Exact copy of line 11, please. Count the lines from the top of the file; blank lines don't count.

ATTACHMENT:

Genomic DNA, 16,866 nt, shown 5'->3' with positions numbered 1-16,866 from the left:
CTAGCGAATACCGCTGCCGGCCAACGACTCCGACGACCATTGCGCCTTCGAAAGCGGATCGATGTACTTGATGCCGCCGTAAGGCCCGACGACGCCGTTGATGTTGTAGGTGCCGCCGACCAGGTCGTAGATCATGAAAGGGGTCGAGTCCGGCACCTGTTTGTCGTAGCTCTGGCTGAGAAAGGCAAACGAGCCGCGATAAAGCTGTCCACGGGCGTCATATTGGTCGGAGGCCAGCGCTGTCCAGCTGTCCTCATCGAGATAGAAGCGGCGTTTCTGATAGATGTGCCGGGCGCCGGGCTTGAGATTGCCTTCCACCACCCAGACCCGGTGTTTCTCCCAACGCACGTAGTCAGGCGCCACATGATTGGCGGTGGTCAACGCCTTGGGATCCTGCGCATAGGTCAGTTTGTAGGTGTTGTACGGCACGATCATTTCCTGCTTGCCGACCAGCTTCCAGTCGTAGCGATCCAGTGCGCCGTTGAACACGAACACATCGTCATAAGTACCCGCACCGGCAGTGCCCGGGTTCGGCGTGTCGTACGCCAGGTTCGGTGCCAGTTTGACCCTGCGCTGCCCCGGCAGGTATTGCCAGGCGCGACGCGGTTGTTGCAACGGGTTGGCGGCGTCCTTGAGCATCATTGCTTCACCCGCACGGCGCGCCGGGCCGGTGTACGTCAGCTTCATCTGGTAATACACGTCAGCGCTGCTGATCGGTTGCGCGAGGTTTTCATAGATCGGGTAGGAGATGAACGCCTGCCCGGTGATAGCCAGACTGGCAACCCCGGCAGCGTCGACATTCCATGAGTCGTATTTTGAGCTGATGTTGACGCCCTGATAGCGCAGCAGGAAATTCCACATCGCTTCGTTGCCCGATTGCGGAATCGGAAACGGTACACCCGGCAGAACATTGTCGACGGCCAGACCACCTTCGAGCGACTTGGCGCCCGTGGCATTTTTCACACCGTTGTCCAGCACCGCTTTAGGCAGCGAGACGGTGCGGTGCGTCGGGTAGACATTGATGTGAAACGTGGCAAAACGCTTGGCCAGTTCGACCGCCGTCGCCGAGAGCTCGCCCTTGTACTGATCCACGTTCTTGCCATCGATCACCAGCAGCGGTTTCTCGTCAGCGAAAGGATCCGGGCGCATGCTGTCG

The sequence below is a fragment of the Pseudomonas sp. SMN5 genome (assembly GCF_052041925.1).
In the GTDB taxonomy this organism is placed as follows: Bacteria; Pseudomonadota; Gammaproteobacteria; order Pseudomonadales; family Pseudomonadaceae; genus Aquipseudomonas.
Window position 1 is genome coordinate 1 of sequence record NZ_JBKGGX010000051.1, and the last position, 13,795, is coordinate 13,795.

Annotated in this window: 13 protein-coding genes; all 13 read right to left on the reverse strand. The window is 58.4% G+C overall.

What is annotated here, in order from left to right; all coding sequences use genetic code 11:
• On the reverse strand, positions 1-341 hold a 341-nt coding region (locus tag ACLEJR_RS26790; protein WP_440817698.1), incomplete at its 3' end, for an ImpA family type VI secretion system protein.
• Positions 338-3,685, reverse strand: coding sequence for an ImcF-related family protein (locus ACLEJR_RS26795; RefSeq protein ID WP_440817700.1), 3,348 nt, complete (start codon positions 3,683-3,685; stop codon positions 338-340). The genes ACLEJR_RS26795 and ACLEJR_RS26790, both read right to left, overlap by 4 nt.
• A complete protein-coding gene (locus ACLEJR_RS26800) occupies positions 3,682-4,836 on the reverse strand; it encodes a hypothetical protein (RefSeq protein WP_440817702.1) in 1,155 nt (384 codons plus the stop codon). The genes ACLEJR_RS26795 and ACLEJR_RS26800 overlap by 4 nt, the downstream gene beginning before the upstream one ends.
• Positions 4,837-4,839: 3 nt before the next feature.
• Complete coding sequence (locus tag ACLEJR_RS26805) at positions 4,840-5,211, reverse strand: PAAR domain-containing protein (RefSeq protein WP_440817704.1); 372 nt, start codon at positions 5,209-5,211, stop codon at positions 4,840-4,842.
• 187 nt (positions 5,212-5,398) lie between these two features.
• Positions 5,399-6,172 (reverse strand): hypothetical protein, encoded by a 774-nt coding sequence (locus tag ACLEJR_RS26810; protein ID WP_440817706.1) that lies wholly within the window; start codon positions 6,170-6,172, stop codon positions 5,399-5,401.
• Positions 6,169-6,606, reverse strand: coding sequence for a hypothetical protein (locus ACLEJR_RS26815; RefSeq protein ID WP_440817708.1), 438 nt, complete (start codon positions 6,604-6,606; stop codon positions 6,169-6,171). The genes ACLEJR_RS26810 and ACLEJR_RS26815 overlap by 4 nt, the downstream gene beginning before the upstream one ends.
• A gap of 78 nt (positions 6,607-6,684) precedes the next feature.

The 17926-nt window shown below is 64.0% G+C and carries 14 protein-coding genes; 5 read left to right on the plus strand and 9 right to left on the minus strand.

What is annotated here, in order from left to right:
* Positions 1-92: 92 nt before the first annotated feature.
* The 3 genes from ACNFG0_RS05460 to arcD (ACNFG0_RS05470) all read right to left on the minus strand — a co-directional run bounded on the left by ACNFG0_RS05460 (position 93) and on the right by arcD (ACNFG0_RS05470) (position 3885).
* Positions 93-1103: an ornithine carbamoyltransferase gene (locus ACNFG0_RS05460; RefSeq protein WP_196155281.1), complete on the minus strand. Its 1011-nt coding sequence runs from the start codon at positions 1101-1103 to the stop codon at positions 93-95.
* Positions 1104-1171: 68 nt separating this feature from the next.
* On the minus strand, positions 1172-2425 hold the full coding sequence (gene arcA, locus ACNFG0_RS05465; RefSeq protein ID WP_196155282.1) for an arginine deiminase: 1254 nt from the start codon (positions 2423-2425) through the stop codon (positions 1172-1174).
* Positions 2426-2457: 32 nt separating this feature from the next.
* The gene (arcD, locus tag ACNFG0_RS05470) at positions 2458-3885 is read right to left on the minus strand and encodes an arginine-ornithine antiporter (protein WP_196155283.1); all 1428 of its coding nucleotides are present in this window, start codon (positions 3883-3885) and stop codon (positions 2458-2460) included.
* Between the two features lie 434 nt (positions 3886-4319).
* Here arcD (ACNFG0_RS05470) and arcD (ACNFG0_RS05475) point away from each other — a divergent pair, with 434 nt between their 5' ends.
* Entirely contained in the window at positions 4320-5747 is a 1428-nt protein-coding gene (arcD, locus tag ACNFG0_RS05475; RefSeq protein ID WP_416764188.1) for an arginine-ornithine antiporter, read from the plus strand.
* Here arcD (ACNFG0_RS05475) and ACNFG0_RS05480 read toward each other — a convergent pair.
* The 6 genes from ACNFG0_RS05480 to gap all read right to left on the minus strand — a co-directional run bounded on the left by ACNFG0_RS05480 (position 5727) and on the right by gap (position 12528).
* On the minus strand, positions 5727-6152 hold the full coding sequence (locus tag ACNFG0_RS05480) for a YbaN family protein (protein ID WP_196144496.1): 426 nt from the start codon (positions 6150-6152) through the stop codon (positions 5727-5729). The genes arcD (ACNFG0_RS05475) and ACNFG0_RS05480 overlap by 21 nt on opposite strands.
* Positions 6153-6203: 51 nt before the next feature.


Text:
• Positions 4,837-4,839: 3 nt before the next feature.